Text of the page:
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I met Juan Felipe Herrera around 1988. Ruben Martinez, Lindsey Haley and I drove to San Jose in my little white pickup truck to participate in a Flor y Canto commemoration of the series of floricantos that took place throughout the 70’s. Flor y Cantos were Chicano literary festivals JFH participated in with heavy hitters of the day, like JFH’s former roommate Alurista, Oscar Zeta Acosta, Jose Montoya, raulrsalinas, and that whole first wave of Chicano writers (of whom JFH is sort of like a champion, because he’s the LAST ONE STANDING). Ruben and Lindsey were invited to participate in the Flor y Canto and I went along as their driver. We drove to San Jose where JFH had a house with his partner, the poet Margarita Luna Robles and their kids. We participated in Flor y Canto readings at Casa Zapata at Stanford, where both JFH and my wife had gone to college. Afterwards we went to JFH’s backyard with JFH grilling green onions, nopales and chiles and passing them out in tortillas to everybody, exclaiming about the importance of Nino Rota’s music for Fellini movies. He played selected tracks for us on a boombox, while we listened intently. We’d driven 300 miles north for this, both Ruben and I busy in L.A.’s Central American solidarity movement. Ruben shook his head later, asking me, what do you make of all this? I don’t know where Ruben and Lindsey went, but I ended up going with JFH to his son’s soccer game, and that night I slept in the back of my pickup across the street in the camper shell. The next day I wandered into the house a little stiff and groggy—but apparently I’d brought a cassette recorder, so I interviewed JFH while he drove to San Francisco, which took maybe an hour or so in a green and white lowrider classic car straight out of a Frank Romero painting, plying JFH with all the questions I could think of about Chicano literary history.

In 1988, it seemed totally possible that this generation of great Chicano writers would pass by unpublished or unknown, just like the generation of outstanding Chicano movement muralists. In the 1980s, no corporate New York presses published Chicanos. First Maxine Hong Kingston and then Sandra Cisneros a few years later would break through that wall, open up the whole U.S. market. But in 1988, it seemed likely that a whole generation of West Coast writers of color like Jessica Hagedorn, Alejandro Murguia, Lorna Dee Cervantes, Omar Salinas, Jeff Tagami, Ntozake Shange, Cherrie Moraga and Ana Castillo would only be known by the rest of us in small circles, like friends, with their books published by tiny presses in small editions, like Lorna Dee Cervantes’s Mango Press or Ernesto Padilla’s Lalo Press, which published JFH’s atomic hand grenade of a book, Exiles of Desire, as well as the first edition of Michelle Serros’s Chicana Falsa, which started her career. Who has ever seen a copy of JFH’s Exiles of Desire? Why not? It’s such a brilliant book, the literary equivalent to Asco’s work in Los Angeles at the same time. Why were those editions limited to a few hundred copies sold out of City Lights Bookstore in San Francisco or Midnight Special Bookstore in Santa Monica or Bookworks in Albuquerque. In those days, who knew any of those books, those presses, or those writers but a few of us? So many voices went unheard, so many lives were silenced, and outside of outposts like Ishmael Reed’s Yardbird, there was no certainty that “multicultural” literature would be allowed to live. In the interview with JFH I asked him about all those literary scenes from Austin to Fresno, from the Taos Poetry Circus and the Bisbee Poetry Festival, from Barrio Logan to the Mission District. JFH was a mover and shaker everywhere he went; he knew about all those scenes; he’d performed with Culture Clash and teatros, on pyramids and stages in Mexico, coffee shops and college campuses across the U.S. for hipsters and Chipsters, pochos and campesinos, for anyone and everyone.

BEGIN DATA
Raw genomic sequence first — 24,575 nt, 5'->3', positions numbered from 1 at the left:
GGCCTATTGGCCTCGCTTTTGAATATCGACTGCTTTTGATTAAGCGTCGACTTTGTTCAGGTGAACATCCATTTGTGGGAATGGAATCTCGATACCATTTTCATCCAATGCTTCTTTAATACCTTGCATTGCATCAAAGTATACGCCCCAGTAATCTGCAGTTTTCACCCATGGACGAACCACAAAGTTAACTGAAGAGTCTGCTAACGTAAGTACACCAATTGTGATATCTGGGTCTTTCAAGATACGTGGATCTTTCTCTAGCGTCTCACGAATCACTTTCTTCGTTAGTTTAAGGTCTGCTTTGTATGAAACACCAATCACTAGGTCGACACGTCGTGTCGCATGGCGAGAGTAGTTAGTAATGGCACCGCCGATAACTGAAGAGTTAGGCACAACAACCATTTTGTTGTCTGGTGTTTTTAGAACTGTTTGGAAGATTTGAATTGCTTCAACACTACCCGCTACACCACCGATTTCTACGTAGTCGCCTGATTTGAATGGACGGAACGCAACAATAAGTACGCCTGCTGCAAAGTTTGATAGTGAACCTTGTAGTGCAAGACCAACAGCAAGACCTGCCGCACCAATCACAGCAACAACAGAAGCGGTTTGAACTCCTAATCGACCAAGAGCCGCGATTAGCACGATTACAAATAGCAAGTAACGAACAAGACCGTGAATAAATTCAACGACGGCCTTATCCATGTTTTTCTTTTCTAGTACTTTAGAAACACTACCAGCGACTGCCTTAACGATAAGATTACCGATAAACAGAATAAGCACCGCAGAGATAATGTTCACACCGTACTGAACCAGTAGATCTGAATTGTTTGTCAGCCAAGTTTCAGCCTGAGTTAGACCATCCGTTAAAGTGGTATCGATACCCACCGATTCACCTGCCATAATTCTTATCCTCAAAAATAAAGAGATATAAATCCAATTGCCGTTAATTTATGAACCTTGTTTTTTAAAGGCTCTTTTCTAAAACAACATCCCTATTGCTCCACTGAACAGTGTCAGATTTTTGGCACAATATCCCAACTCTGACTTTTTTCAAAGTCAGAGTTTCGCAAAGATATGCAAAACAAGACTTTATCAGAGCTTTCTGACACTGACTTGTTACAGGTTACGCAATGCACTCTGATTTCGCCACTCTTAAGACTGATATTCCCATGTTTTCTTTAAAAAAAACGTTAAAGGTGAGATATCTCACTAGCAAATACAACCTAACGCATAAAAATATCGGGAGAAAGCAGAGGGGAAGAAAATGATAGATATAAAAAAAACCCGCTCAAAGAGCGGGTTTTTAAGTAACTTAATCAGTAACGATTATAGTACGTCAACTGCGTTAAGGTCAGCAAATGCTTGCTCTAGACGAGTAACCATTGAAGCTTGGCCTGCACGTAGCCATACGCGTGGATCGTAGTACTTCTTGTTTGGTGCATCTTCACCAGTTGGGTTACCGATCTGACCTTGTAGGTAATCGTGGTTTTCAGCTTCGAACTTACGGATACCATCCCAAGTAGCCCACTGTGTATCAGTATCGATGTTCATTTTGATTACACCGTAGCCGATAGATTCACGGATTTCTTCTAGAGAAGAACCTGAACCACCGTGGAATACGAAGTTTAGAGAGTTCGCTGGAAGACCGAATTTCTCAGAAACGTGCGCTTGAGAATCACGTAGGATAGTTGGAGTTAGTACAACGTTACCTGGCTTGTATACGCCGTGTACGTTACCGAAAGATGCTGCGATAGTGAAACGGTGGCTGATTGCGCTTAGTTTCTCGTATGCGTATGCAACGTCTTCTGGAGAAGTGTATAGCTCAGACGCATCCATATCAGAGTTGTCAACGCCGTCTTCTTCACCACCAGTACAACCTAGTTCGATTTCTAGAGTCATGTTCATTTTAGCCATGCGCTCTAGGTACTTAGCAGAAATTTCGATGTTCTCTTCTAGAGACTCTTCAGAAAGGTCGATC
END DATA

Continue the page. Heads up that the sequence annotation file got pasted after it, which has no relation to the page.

For me, that’s one of the beautiful, essential things about JFH. That’s why he’s a master. Poets like JFH are senseis for the rest of us writers. JFH will bring the poetry to anyone. He will lay it at the feet of everyone. When I met him, JFH was teaching poetry in Soledad prison. We drove past it on highway 101, and he talked about what he did there. He didn’t tell the prisoners, you’re a convict, you’re despised and feared—no poetry for you. He ran the same writing exercises he used with college students. He is not going to say, what, you’re a little kid? No poetry for you. He didn’t say, you’re a farmworker from Oaxaca, barely speak Spanish? No poetry for you. You’re a woman who works day and night, trying to keep your family alive? No time for poetry. You’re from a lost generation, a lame suburb, some mysterious fate? No poetry for you. No! You might be a ghost, a spirit, a raven, a nahual, some unformed being not yet emerged from the air. JFH still has a poem for you! JFH will bring it. Look at JFH’s books. Spanish, English, poetry, prose, novellas in verse, children’s books, memoirs, young adult books, performance pieces, articles, interviews, JFH went there! He does not say, here’s my poem, I don’t know who you are but maybe if you can rise to it, you might be able to read it. Instead, he gets out there, he hits the road, he shatters his own poetry into dust and puts the powder in a  little paper sack or a folded paper; he takes it to people wherever they are and says, “This is ours—this is our poem we’re making.” He’s not theorizing a democratic poetics, the political poetry of a public intellectual. He’s doing it; he’s been doing it for forty years. He’s a sensei.

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